History of The County Louth with Sean Murphy

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  •  October 6, 2022 - October 27, 2022
     6:00 pm - 7:30 pm

Live Zoom Course: Thursdays 6:00 to 7:30pm – October 6, 13, 20, 27

County Louth is named after the village of Louth, which is named after Lugh, a mythological warrior and leader of the Tuatha Dé Danann. Lúnasa the Irish word for August is called after him. Drogheda, its main town, was founded in 911 by the Norse Vikings. 

The whole area became part of the O’Carroll Kingdom of Airgialla (Oriel) early in the 12th century under Donnchad Ua Cerbaill.

In about 1183, the area was settled by English farmers and became known as English Oriel.  It was controlled by England over most of the following centuries. Louth was a part of Ulster, until the late 16th century, before being included as part of Leinster.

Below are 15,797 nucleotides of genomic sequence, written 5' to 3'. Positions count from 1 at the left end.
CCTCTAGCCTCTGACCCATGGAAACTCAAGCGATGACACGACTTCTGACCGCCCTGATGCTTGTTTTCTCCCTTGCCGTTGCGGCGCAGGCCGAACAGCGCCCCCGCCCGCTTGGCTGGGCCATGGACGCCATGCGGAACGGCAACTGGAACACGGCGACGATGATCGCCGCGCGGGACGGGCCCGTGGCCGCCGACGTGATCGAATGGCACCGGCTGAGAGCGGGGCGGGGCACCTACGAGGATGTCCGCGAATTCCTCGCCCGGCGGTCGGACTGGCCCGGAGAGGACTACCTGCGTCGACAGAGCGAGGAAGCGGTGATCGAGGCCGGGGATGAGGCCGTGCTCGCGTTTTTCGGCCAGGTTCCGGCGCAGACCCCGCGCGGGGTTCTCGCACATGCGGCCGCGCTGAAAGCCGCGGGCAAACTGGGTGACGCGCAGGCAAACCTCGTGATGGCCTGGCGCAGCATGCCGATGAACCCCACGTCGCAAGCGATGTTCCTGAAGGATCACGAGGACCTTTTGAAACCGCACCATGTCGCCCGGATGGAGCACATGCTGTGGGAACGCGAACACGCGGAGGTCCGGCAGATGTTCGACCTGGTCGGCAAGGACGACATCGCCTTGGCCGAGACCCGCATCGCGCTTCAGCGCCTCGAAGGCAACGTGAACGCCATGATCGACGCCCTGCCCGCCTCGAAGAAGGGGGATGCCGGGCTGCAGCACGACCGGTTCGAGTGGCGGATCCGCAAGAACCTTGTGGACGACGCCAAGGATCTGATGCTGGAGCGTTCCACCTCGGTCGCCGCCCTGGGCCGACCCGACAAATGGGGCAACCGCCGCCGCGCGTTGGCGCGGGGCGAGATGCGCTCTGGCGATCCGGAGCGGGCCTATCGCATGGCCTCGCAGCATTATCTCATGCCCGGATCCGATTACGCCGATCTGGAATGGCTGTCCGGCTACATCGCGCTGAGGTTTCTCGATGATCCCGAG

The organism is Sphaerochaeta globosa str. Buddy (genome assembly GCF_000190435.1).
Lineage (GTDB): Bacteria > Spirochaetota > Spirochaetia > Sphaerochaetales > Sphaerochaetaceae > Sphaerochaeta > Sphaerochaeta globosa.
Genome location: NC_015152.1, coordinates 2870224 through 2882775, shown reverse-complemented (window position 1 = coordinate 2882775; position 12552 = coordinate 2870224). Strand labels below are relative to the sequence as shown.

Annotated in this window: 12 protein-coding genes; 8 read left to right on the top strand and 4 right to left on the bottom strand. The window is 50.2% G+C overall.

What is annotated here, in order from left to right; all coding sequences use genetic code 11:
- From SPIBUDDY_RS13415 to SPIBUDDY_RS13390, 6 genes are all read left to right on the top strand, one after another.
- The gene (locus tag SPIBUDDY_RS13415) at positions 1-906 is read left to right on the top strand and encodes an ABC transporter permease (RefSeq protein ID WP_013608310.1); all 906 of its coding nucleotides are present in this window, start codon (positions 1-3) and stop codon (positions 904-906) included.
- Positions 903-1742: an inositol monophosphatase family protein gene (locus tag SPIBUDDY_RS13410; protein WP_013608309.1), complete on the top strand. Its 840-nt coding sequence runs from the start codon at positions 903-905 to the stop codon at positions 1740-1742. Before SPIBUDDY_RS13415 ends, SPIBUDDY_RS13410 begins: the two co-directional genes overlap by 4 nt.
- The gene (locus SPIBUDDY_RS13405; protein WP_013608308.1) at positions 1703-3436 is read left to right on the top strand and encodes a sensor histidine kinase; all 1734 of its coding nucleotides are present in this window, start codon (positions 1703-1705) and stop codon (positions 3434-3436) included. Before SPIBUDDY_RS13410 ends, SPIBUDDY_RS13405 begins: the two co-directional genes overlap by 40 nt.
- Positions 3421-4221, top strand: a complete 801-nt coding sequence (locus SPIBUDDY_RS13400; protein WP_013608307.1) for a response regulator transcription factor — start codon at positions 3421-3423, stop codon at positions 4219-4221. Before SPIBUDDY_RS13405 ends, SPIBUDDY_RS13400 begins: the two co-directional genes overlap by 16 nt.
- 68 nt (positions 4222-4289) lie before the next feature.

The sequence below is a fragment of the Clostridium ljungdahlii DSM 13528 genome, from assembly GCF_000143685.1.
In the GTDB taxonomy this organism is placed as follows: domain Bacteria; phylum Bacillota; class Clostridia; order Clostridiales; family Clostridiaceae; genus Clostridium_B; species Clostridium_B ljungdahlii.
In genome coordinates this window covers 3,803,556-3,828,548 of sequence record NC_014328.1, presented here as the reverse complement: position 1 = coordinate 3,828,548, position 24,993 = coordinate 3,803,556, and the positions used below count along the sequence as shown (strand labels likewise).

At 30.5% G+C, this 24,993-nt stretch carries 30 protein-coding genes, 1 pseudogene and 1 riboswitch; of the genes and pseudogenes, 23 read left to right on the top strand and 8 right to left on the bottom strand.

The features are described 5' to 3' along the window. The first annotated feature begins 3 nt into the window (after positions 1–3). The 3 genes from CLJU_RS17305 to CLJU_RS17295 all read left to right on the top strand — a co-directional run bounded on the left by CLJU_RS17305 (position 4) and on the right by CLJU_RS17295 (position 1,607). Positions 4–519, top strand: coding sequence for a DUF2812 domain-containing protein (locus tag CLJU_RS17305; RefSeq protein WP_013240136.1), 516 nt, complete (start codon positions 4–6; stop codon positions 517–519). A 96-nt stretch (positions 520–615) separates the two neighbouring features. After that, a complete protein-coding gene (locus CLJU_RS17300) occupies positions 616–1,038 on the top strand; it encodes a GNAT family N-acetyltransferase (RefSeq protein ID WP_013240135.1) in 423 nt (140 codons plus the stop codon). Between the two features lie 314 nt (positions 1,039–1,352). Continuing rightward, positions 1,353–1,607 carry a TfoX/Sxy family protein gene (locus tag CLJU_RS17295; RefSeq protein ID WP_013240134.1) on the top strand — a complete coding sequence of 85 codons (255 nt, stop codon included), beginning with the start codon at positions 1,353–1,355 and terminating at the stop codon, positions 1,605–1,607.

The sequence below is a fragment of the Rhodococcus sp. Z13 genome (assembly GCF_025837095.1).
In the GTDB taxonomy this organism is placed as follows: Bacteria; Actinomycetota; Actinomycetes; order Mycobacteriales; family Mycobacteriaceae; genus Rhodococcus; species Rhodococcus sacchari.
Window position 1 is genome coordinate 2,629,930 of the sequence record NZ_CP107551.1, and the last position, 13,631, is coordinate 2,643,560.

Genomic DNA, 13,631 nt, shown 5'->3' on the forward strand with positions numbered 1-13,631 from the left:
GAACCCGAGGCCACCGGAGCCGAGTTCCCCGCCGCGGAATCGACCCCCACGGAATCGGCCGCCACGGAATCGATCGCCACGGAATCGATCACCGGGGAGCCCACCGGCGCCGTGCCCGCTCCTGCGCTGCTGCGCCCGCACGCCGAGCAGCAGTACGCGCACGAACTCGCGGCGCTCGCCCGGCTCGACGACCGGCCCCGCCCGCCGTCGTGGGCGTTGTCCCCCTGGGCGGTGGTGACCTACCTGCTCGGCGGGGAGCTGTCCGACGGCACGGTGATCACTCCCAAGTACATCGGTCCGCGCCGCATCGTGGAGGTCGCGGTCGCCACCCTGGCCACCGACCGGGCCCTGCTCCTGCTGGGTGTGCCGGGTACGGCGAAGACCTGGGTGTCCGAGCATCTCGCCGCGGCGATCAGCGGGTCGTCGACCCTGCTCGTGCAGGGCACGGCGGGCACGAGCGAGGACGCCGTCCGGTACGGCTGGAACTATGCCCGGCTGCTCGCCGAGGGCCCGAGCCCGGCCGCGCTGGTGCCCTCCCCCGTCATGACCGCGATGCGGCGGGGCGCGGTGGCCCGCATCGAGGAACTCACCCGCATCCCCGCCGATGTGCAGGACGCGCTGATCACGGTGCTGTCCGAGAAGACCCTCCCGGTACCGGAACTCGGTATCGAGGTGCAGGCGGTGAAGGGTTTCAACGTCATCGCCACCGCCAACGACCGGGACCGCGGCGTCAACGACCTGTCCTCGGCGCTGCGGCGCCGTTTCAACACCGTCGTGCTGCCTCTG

Oliver Cromwell attacked Drogheda in 1649 slaughtering the Royalist garrison and hundreds of the town’s citizens at the start of a campaign in which a half million Irish people died or were transported. Towards the end of the same century, the armies of the warring Kings, James II and William (III) of Orange, faced off in south Louth during the build-up to the Battle of the Boyne;

In 1798, the leaders of the United Irishmen included a number of people from Louth. The book County Louth and the Irish Revolution, 1912–1923 documents the role played by people from the county in that revolutionary period. Gerry Adams of Sinn Fein represented the people of Louth in the government of the Republic of Ireland from 2011 to 2020.

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